I think it is well to remind folks that if “Death” came to all of us via Adam & Eve:
- A “plain reading” would tell us that Adam and Eve should have died that day. The fact they didn’t means
we have to somehow find the correct interpretation of the Hebrew:
Gen 2:17 “But of the tree of the knowledge of good and evil, thou shalt not eat of it: for in the day that thou eatest thereof thou shalt surely die.”
17 “ū·mê·‘êṣ, had·da·‘aṯ ṭō·wḇ wā·rā‘, lō ṯō·ḵal mim·men·nū; kî, bə·yō·wm ’ă·ḵā·lə·ḵā mim·men·nū mō·wṯ tā·mūṯ.”
As you can see (above) I provide the Hebrew text in the reverse word order as it would be in reading Right-to-Left. And then I provide the more conventional sequence, for English readers to read the English left to right.
Is it my imagination? Or doesn’t the translated English take on a certain “test my meaning” stance?
“… in the day thereof that you eat, surely, you WILL die.” < Doesn’t this remind you a little of Bill Clinton’s original position about the affair with the intern?: “I am not having an affair with that woman.” Right… he stated categorically, that he was not having one - - how could he, he was standing in front of a podium speaking to the press! Certainly nobody would be so foolish as to think he could be so bold as to engage in a liaison right in front of the cameras!
Yes, I’m being mildly sarcastic. But even with a more realistic interpretation, Bill could easily be saying that he IS NOT having an affair, because he complied with Hillary’s request YESTERDAY to end the relationship! Follow my meaning here?
The Hebrew says: “surely, you WILL die”. And the qualifying phrase, “in the day thereof”, is not a reference to the time of death, but a reference to the day when the outcome will be SET! On THAT day, you will be put on a path to someday die !!!
Does anyone doubt this interpretation? How could one? For, we know for a fact he did not die, nor did Eve, on that very day. So the meaning we think it intended to mean, must not be the correct interpretation. It’s not like one writer write what Yahweh said … and then somebody else wrote the ending. These texts were all part of the overall narrative the writer had in mind.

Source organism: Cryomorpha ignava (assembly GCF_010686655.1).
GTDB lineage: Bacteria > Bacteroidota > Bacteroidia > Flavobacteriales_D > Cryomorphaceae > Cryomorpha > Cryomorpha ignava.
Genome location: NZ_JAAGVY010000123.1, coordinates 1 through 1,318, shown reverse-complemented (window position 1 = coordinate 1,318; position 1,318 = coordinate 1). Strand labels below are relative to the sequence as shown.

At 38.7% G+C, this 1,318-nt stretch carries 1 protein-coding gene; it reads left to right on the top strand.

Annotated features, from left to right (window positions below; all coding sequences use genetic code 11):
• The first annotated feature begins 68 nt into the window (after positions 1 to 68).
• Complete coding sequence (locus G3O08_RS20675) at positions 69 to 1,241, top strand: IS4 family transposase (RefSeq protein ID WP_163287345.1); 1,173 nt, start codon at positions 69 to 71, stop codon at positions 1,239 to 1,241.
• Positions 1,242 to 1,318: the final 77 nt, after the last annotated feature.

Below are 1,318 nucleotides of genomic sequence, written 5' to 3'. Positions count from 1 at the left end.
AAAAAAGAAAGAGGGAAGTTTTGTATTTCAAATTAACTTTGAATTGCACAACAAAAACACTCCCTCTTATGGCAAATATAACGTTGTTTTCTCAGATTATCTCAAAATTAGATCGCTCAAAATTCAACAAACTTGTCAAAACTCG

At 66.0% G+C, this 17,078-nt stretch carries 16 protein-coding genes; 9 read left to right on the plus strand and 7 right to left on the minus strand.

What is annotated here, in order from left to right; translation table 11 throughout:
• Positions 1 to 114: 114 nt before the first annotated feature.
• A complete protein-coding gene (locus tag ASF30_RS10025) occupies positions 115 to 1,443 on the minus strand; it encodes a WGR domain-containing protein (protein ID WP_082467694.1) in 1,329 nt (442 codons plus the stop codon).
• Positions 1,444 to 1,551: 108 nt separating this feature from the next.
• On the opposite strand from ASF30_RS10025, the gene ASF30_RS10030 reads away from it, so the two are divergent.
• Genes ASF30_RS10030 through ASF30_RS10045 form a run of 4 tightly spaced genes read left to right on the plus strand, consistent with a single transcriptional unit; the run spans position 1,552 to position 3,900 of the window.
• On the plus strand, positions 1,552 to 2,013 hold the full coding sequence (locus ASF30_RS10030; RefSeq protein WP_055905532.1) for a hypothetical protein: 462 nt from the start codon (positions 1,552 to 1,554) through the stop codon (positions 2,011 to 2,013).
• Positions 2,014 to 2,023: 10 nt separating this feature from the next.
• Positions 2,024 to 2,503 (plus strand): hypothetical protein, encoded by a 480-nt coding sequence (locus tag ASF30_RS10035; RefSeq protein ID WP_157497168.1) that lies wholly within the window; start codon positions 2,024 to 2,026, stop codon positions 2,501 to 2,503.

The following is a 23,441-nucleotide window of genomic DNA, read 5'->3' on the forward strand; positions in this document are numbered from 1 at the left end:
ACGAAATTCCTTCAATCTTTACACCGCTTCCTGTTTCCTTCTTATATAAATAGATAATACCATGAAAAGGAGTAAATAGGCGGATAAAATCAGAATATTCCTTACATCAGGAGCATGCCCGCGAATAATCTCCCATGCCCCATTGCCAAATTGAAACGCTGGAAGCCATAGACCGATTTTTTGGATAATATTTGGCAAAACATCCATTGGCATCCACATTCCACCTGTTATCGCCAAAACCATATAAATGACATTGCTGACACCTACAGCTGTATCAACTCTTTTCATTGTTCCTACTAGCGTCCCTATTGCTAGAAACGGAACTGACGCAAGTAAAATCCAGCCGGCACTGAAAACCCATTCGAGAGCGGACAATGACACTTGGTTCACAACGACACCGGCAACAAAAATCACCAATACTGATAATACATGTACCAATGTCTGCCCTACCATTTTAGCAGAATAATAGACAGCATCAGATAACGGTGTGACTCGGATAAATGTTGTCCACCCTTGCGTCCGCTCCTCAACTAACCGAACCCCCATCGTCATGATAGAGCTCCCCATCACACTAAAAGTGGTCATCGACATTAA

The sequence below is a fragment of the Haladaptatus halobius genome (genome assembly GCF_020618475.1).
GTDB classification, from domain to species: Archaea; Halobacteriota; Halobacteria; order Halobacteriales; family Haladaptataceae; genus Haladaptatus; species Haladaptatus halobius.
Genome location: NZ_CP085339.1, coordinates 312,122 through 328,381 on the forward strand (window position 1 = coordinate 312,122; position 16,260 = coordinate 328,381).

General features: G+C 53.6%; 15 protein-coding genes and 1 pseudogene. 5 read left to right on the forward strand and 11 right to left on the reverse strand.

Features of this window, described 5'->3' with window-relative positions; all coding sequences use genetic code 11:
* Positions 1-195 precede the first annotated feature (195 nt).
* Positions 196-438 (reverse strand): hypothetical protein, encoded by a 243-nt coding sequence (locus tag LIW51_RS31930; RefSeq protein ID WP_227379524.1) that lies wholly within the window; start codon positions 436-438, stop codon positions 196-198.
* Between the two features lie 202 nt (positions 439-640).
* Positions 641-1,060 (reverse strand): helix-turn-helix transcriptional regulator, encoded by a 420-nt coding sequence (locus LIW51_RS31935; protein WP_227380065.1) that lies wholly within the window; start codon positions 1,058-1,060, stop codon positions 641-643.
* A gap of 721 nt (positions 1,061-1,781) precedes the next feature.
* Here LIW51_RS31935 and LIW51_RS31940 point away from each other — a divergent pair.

But how does this sentence support the idea that there was no death in Eden UNTIL THE SIN!?!?!
How would anyone know? Not only did nobody die that day, but Adam lived an abnormally long life!.. over 900 years!
And all the days that Adam lived were nine hundred and thirty years: and he died.
And Seth lived an hundred and five years, and begat Enos:
And Seth lived after he begat Enos eight hundred and seven years, and begat sons and daughters:
And all the days of Seth were nine hundred and twelve years: and he died.
As you can see from the illustration, even Adam doesn’t live long enough to see “death” - - with the crucial exception of Cain killing Abel. But this isn’t natural death, right? Nobody would ever suggest that if there hadn’t been “The Fall” - - that nobody would ever murder another? Death, in this case, is natural death, right?
It seems to me the only reason we have this strange idea that the Earth was instantly corrupted by the First Sin… is because the Church Fathers looked around and said: “look at how corrupt the material world is!”
But it’s not like we have anything to compare it to, right? Nobody got a look at the inside of Eden when that flaming sword was guarding the gate!
So, @jdd8910 , how do we fairly arrive at this conclusion that something strange entered the Universe because of the sin? If anything, I have to wonder if that fruit was a good luck charm for Adam! Living to 930 years is a pretty lucky run!